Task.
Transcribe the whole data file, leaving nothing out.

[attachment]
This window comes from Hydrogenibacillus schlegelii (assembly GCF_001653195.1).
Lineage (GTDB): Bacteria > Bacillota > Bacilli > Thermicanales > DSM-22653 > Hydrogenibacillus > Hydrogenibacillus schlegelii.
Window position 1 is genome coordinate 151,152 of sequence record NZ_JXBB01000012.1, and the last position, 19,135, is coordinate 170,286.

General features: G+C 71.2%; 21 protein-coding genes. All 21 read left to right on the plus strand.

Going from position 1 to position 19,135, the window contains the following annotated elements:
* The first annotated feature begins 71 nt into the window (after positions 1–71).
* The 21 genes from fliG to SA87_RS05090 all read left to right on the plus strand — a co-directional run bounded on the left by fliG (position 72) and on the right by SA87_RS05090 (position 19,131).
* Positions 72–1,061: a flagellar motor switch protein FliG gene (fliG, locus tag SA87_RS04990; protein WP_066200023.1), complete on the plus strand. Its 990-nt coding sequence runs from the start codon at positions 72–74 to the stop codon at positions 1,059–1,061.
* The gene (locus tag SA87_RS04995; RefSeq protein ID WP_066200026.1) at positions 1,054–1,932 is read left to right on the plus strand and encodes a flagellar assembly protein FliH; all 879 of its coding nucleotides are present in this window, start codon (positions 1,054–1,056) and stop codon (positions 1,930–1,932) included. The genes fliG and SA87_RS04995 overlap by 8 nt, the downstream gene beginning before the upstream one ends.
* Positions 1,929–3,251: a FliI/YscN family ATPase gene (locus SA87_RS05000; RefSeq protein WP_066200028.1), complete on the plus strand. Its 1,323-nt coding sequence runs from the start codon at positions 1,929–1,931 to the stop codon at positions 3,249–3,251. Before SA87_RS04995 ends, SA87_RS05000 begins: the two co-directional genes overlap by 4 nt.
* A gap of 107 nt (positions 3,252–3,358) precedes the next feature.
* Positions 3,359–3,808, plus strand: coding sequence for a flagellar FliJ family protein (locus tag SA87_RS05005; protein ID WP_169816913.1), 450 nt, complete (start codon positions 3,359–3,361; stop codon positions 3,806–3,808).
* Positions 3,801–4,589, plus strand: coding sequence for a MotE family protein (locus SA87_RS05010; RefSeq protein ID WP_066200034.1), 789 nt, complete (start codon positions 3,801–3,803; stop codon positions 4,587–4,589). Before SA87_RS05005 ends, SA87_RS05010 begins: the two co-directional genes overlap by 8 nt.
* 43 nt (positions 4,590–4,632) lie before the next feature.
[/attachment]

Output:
This window comes from Hydrogenibacillus schlegelii (assembly GCF_001653195.1).
Lineage (GTDB): Bacteria > Bacillota > Bacilli > Thermicanales > DSM-22653 > Hydrogenibacillus > Hydrogenibacillus schlegelii.
Window position 1 is genome coordinate 151,152 of sequence record NZ_JXBB01000012.1, and the last position, 19,135, is coordinate 170,286.

General features: G+C 71.2%; 21 protein-coding genes. All 21 read left to right on the plus strand.

Going from position 1 to position 19,135, the window contains the following annotated elements:
* The first annotated feature begins 71 nt into the window (after positions 1–71).
* The 21 genes from fliG to SA87_RS05090 all read left to right on the plus strand — a co-directional run bounded on the left by fliG (position 72) and on the right by SA87_RS05090 (position 19,131).
* Positions 72–1,061: a flagellar motor switch protein FliG gene (fliG, locus tag SA87_RS04990; protein WP_066200023.1), complete on the plus strand. Its 990-nt coding sequence runs from the start codon at positions 72–74 to the stop codon at positions 1,059–1,061.
* The gene (locus tag SA87_RS04995; RefSeq protein ID WP_066200026.1) at positions 1,054–1,932 is read left to right on the plus strand and encodes a flagellar assembly protein FliH; all 879 of its coding nucleotides are present in this window, start codon (positions 1,054–1,056) and stop codon (positions 1,930–1,932) included. The genes fliG and SA87_RS04995 overlap by 8 nt, the downstream gene beginning before the upstream one ends.
* Positions 1,929–3,251: a FliI/YscN family ATPase gene (locus SA87_RS05000; RefSeq protein WP_066200028.1), complete on the plus strand. Its 1,323-nt coding sequence runs from the start codon at positions 1,929–1,931 to the stop codon at positions 3,249–3,251. Before SA87_RS04995 ends, SA87_RS05000 begins: the two co-directional genes overlap by 4 nt.
* A gap of 107 nt (positions 3,252–3,358) precedes the next feature.
* Positions 3,359–3,808, plus strand: coding sequence for a flagellar FliJ family protein (locus tag SA87_RS05005; protein ID WP_169816913.1), 450 nt, complete (start codon positions 3,359–3,361; stop codon positions 3,806–3,808).
* Positions 3,801–4,589, plus strand: coding sequence for a MotE family protein (locus SA87_RS05010; RefSeq protein ID WP_066200034.1), 789 nt, complete (start codon positions 3,801–3,803; stop codon positions 4,587–4,589). Before SA87_RS05005 ends, SA87_RS05010 begins: the two co-directional genes overlap by 8 nt.
* 43 nt (positions 4,590–4,632) lie before the next feature.